• S1600804 in CR4
  • 10:52 am roughing pump on
  • 11:00 am turbo pump on
  868   Mon Apr 27 10:26:29 2020 GabrieleGeneralMeasurementsS1600805 S1600806 S1600807 S1600808

2020-04-24

  • 10:25 am in chamber
    • S1600805 in CR1
    • S1600806 in CR2
    • S1600807 in CR3
    • S1600808 in CR4
  • 10:28 am roughing pump on
  • 10:38 am turbo pump on
  869   Thu May 28 11:43:19 2020 GabrieleGeneralMeasurementsS1600801 S1600802 S1600803 S1600805 S1600806

2020-05-28

  • 11:40 am in chamber
    • S1600801 in CR1
    • S1600802 in CR2
    • S1600803 in CR3
    • S1600805 in CR4
    • S1600806 in CR0
  • 11:43 am roughing pumps on
  • 11:53 am turbo pump CR1-4 on
  •  turbo pump CR0 on not on yet
  870   Fri May 29 10:10:51 2020 GabrieleGeneralMeasurementsS1600806

2020-05-28

  • 10:00 am in chamber
    • S1600806 in CR1
  • 10:05 am roughing pumps on
  • 10:15 am turbo pump CR1-4 on
  871   Tue Jun 2 10:16:40 2020 GabrieleGeneralMeasurementsS1600801 S1600802

2020-06-02

  • 10:15 am in chamber
    • S1600801 in CR1
    • S1600802 in CR2
  • 10:20 am roughing pumps on
  • 10:30 am turbo pump CR1-4 on
  872   Fri Jun 5 18:55:27 2020 GabrieleGeneralMeasurementsS1600803 GaAs

2020-06-05

  • 6:50 pm in chamber
    • S1600803 in CR1
    • GaAs in CR2
  • 6:55 pm roughing pumps on
  • 7:05 pm turbo pump CR1-4 on
  873   Tue Jun 9 11:04:28 2020 GabrieleGeneralMeasurementsGaAs S1600805

2020-06-09

  • 11:00 am in chamber
    • GaAs in CR1
    • S1600805 in CR2
  • 11:04 am roughing pumps on
  • 11:15 am turbo pump CR1-4 on
  874   Mon Jun 15 19:32:31 2020 GabrieleGeneralMeasurementsS1600803 GaAs

2020-06-15

  • 7:32 pm in chamber
    • S1600803 in CR1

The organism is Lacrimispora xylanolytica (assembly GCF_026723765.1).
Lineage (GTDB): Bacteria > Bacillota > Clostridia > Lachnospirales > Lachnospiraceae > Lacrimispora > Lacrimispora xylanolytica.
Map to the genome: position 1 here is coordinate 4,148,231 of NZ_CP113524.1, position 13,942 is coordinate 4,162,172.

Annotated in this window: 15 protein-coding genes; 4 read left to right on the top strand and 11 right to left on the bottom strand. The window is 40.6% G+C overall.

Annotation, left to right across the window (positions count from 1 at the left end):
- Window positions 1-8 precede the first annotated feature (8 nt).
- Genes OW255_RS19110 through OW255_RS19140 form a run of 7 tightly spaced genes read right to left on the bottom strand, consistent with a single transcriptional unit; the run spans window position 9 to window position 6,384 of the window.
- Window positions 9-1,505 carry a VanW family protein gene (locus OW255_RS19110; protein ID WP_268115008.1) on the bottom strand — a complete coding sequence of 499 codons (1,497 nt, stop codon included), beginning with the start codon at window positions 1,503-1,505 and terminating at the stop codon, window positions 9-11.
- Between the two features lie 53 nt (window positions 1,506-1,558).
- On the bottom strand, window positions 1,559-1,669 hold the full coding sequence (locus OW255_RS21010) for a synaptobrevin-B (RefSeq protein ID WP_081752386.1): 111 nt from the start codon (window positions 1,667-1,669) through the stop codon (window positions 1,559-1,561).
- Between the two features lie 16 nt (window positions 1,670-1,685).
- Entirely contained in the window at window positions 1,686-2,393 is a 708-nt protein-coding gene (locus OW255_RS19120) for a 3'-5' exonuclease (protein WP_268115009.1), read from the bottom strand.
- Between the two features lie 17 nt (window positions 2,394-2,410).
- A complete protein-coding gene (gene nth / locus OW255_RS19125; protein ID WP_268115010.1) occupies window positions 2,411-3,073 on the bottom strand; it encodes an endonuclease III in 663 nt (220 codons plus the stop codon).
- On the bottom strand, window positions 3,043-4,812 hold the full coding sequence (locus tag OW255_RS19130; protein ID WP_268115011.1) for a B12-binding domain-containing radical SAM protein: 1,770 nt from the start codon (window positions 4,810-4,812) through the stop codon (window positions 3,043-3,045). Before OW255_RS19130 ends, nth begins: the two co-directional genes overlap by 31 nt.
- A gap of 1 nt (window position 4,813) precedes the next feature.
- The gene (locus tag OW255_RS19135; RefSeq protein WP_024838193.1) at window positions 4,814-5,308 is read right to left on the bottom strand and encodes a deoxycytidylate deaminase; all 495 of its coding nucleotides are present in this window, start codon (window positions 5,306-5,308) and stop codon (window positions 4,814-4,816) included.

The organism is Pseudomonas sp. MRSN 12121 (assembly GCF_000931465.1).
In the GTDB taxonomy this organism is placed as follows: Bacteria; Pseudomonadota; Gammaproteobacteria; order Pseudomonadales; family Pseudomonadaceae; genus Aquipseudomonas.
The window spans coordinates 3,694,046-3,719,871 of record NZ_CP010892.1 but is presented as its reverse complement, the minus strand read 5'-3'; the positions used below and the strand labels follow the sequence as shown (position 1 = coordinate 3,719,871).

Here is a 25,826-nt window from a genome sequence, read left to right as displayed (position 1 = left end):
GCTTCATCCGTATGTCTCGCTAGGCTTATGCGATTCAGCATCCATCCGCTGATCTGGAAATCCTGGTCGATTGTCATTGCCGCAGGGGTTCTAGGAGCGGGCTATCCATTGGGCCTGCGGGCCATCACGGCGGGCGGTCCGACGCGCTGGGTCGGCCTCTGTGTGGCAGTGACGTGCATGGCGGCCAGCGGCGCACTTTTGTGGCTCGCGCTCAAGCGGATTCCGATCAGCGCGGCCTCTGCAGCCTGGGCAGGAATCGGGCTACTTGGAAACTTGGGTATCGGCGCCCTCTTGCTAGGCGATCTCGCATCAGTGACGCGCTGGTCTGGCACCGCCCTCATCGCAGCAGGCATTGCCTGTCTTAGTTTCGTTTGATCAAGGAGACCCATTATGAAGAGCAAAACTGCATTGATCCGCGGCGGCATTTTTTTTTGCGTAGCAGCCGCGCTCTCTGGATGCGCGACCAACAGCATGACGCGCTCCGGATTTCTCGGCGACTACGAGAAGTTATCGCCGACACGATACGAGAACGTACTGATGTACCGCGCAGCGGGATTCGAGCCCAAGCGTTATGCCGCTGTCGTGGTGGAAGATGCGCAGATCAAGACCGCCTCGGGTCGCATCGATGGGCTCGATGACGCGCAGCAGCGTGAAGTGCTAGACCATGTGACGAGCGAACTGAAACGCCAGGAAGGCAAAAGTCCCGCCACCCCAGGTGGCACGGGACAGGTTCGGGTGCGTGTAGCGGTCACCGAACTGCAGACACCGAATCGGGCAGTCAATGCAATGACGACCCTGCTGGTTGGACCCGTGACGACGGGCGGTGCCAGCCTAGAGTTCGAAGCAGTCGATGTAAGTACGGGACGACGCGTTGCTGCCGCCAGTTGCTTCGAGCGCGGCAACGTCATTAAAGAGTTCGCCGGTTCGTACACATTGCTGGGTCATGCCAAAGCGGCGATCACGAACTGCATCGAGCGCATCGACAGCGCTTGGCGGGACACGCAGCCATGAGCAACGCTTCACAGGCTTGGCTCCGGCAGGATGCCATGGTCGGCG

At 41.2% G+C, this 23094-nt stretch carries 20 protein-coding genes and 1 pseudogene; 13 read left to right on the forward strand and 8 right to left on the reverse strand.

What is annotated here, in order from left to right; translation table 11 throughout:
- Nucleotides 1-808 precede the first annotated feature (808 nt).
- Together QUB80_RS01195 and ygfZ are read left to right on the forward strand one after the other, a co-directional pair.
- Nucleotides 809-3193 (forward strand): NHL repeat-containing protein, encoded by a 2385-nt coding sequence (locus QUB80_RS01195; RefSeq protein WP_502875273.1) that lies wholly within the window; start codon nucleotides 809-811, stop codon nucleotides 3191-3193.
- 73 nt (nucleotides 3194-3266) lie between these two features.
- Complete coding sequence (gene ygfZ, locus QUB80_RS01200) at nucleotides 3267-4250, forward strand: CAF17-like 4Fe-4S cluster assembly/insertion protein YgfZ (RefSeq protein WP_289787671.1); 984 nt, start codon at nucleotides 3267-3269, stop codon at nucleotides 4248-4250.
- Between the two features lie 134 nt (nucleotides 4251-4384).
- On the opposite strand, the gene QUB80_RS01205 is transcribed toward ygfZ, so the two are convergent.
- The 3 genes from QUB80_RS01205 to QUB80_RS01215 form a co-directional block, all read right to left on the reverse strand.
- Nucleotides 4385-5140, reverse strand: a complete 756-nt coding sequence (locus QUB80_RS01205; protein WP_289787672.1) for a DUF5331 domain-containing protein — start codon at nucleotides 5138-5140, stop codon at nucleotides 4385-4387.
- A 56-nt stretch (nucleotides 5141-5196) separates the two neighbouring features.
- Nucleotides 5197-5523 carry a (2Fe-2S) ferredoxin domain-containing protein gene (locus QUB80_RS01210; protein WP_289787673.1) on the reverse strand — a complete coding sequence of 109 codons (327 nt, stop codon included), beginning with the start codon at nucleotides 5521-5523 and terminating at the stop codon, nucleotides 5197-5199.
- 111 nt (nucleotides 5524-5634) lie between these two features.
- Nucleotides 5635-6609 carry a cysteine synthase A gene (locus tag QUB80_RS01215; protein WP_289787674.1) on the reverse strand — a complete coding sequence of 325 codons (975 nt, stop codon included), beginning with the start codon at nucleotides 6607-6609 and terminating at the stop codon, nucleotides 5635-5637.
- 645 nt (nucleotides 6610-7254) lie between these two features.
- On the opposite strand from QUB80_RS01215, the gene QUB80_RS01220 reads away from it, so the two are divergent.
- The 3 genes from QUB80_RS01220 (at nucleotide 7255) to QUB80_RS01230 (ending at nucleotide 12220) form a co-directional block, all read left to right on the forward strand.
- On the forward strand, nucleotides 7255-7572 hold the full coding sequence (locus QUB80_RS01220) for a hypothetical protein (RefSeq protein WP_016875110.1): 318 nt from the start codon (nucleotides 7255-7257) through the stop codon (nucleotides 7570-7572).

• GaAs in CR2
  • 7:36 pm roughing pumps on
  • 7:46 pm turbo pump CR1-4 on
  875   Tue Jun 16 15:43:29 2020 GabrieleGeneralMeasurementsS1600805

2020-06-16

  • 3:42 pm in chamber
    • S1600805 in CR1
  • 3:45 pm roughing pumps on
  • 3:55 pm turbo pump CR1-4 on
  876   Thu Jun 18 17:46:51 2020 GabrieleGeneralMeasurementsS1600806

2020-06-18

  • 5:45 pm in chamber
    • S1600806 in CR1
  • 5:50 pm roughing pumps on
  • 6:00 pm turbo pump CR1-4 on
  877   Tue Jun 23 16:22:42 2020 GabrieleGeneralMeasurementsS1600806

2020-06-23

  • 4:20 pm in chamber
    • S1600806 in CR1
  • 4:21 pm roughing pumps on
  • 4:31 pm turbo pump CR1-4 on
  878   Wed Jun 24 14:17:45 2020 GabrieleGeneralMeasurementsS1600805 S1600806

2020-06-24

  • 2:26 pm in chamber
    • S1600805 in CR1
    • S1600806 in CR1
  • 2:27 pm roughing pumps on
  • 2:37 pm turbo pump CR1-4 on
  879   Thu Jun 25 08:49:24 2020 GabrieleGeneralMeasurementsS1600803 S1600805 S1600806

2020-06-25

  • 8:47 am in chamber
    • S1600803 in CR1
    • S1600805 in CR2
    • S1600806 in CR3
  • 8:49 am roughing pumps on
  • 9:00 am turbo pump CR1-4 on
  880   Wed Jul 1 13:43:53 2020 GabrieleGeneralMeasurementsS1600803 in

2020-07-01

  • 1:42 pm in chamber
    • S1600803 in CR1
  • 1:43 pm roughing pumps on
  • 1:53 pm turbo pump CR1-4 on
  881   Thu Jul 2 14:43:09 2020 GabrieleGeneralMeasurementsS1600794 S1600795 S1600796 S1600797

2020-07-02

  • 2:41 pm in chamber
    • S1600794 in CR1
    • S1600795 in CR2
    • S1600796 in CR3
    • S1600797 in CR4
  • 2:42 pm roughing pump on
  • 2:52 pm turbo pump on
  882   Tue Jul 7 15:40:44 2020 GabrieleGeneralMeasurementsS1600809 S1600810 S160081 S1600812

2020-07-02

  • 3:39 pm in chamber
    • S1600809 in CR1
    • S1600810 in CR2
    • S1600811 in CR3
    • S1600812 in CR4
  • 3:40 pm roughing pump on
  • 3:50 pm turbo pump on
  15   Thu May 19 11:36:04 2016 GabrieleMechanicsDesignA first design of the disk assembly